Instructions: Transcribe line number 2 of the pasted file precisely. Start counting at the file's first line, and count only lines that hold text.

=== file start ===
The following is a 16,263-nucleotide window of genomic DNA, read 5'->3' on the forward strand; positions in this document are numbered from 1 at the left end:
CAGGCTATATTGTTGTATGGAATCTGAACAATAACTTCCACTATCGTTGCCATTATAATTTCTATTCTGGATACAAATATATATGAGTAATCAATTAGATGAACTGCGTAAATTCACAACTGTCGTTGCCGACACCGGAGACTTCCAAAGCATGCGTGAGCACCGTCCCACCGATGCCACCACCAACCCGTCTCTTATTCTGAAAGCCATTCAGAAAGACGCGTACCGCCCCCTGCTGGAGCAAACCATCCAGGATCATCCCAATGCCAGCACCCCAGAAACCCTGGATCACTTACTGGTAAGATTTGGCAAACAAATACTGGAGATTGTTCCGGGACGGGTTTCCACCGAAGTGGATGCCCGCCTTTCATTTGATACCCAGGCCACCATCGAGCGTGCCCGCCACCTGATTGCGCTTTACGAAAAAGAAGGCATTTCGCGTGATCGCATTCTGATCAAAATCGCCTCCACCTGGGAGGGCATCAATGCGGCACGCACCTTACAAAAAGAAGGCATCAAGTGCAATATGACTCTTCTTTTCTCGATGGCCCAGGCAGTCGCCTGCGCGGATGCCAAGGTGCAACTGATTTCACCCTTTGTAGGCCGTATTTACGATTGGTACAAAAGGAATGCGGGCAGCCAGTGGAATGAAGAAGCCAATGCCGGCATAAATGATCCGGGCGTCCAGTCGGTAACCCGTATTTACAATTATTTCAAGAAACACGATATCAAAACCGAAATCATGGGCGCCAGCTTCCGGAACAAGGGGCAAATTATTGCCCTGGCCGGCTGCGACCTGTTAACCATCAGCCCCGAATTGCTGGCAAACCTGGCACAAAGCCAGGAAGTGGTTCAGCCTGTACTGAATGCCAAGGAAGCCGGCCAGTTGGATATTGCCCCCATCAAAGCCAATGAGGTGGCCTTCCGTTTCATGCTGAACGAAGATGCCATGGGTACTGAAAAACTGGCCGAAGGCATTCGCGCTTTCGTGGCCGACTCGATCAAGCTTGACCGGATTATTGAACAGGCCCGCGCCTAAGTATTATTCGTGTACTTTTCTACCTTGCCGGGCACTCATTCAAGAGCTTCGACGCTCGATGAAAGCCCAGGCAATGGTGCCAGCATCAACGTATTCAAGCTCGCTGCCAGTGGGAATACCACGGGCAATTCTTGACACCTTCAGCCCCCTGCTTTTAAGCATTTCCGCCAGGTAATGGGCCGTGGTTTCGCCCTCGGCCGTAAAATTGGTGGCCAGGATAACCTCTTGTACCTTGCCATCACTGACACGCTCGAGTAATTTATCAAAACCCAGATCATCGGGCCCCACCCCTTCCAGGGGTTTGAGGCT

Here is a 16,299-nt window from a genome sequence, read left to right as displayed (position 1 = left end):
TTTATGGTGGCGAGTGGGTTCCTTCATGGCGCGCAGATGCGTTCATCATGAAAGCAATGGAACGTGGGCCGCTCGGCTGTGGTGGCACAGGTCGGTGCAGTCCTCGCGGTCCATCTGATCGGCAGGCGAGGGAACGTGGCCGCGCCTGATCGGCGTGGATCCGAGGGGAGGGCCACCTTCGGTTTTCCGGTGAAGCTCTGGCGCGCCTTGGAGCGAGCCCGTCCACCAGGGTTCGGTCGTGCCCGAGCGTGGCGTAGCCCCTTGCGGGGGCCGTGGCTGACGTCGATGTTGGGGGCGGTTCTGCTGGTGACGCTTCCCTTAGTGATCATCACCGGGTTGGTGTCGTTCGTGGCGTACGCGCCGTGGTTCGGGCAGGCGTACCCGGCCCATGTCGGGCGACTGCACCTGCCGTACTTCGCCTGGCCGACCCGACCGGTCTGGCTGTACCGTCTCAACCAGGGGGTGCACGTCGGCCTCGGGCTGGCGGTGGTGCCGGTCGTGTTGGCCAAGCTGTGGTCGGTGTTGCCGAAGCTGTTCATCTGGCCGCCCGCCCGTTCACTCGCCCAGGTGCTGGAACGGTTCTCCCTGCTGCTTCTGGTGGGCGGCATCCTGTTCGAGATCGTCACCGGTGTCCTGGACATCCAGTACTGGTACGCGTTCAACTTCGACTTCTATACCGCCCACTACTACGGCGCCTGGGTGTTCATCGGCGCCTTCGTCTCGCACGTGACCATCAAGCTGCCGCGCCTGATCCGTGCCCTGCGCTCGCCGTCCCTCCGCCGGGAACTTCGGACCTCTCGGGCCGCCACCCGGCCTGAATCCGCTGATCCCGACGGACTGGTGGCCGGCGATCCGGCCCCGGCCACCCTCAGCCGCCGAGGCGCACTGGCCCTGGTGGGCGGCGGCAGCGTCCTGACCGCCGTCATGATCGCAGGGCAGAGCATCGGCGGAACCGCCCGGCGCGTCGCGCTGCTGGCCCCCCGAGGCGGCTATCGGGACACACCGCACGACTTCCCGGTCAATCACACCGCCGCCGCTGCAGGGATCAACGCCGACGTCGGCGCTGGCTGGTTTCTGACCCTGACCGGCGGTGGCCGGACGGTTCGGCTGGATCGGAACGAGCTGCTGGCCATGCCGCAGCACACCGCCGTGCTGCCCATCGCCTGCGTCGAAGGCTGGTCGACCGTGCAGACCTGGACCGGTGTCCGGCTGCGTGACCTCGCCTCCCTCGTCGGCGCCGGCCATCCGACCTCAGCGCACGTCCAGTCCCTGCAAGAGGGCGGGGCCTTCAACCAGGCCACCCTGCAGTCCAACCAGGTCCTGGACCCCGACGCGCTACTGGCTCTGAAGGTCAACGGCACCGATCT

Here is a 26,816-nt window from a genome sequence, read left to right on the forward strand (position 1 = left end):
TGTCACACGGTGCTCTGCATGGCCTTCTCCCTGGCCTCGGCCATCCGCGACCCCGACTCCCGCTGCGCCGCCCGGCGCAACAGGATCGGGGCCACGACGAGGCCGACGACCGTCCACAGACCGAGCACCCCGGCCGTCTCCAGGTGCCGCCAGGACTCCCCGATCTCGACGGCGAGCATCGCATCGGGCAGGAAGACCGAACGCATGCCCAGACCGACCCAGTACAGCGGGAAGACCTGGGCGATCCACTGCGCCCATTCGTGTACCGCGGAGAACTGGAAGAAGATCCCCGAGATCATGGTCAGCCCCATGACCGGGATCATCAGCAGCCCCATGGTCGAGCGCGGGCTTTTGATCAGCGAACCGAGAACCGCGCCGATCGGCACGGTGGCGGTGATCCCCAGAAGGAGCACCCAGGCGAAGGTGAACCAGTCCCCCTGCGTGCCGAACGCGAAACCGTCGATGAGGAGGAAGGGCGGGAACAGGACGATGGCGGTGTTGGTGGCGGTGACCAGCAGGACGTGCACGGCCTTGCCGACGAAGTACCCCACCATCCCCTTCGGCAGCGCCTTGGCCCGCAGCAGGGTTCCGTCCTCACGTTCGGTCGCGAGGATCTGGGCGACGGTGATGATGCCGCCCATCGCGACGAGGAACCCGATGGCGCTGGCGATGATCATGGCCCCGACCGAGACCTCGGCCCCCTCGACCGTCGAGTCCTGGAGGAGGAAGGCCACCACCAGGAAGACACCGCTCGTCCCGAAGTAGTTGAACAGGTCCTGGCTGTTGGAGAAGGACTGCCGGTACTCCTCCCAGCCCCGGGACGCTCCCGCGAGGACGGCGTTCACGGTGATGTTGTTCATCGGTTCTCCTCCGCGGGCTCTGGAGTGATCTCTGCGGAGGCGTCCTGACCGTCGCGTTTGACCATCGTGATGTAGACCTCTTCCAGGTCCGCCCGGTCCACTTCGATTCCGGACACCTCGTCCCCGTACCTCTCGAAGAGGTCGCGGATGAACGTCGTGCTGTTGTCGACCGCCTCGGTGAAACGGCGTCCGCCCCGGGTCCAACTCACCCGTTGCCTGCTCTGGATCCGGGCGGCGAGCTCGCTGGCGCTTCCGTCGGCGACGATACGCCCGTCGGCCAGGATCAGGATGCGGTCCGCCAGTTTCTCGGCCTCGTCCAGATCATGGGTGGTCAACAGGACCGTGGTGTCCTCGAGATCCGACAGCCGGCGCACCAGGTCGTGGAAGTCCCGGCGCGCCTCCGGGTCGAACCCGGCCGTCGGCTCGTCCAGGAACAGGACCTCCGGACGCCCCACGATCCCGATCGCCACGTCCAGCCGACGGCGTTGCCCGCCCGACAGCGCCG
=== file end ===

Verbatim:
CAGGCTATATTGTTGTATGGAATCTGAACAATAACTTCCACTATCGTTGCCATTATAATTTCTATTCTGGATACAAATATATATGAGTAATCAATTAGATGAACTGCGTAAATTCACAACTGTCGTTGCCGACACCGGAGACTTCCAAAGCATGCGTGAGCACCGTCCCACCGATGCCACCACCAACCCGTCTCTTATTCTGAAAGCCATTCAGAAAGACGCGTACCGCCCCCTGCTGGAGCAAACCATCCAGGATCATCCCAATGCCAGCACCCCAGAAACCCTGGATCACTTACTGGTAAGATTTGGCAAACAAATACTGGAGATTGTTCCGGGACGGGTTTCCACCGAAGTGGATGCCCGCCTTTCATTTGATACCCAGGCCACCATCGAGCGTGCCCGCCACCTGATTGCGCTTTACGAAAAAGAAGGCATTTCGCGTGATCGCATTCTGATCAAAATCGCCTCCACCTGGGAGGGCATCAATGCGGCACGCACCTTACAAAAAGAAGGCATCAAGTGCAATATGACTCTTCTTTTCTCGATGGCCCAGGCAGTCGCCTGCGCGGATGCCAAGGTGCAACTGATTTCACCCTTTGTAGGCCGTATTTACGATTGGTACAAAAGGAATGCGGGCAGCCAGTGGAATGAAGAAGCCAATGCCGGCATAAATGATCCGGGCGTCCAGTCGGTAACCCGTATTTACAATTATTTCAAGAAACACGATATCAAAACCGAAATCATGGGCGCCAGCTTCCGGAACAAGGGGCAAATTATTGCCCTGGCCGGCTGCGACCTGTTAACCATCAGCCCCGAATTGCTGGCAAACCTGGCACAAAGCCAGGAAGTGGTTCAGCCTGTACTGAATGCCAAGGAAGCCGGCCAGTTGGATATTGCCCCCATCAAAGCCAATGAGGTGGCCTTCCGTTTCATGCTGAACGAAGATGCCATGGGTACTGAAAAACTGGCCGAAGGCATTCGCGCTTTCGTGGCCGACTCGATCAAGCTTGACCGGATTATTGAACAGGCCCGCGCCTAAGTATTATTCGTGTACTTTTCTACCTTGCCGGGCACTCATTCAAGAGCTTCGACGCTCGATGAAAGCCCAGGCAATGGTGCCAGCATCAACGTATTCAAGCTCGCTGCCAGTGGGAATACCACGGGCAATTCTTGACACCTTCAGCCCCCTGCTTTTAAGCATTTCCGCCAGGTAATGGGCCGTGGTTTCGCCCTCGGCCGTAAAATTGGTGGCCAGGATAACCTCTTGTACCTTGCCATCACTGACACGCTCGAGTAATTTATCAAAACCCAGATCATCGGGCCCCACCCCTTCCAGGGGTTTGAGGCT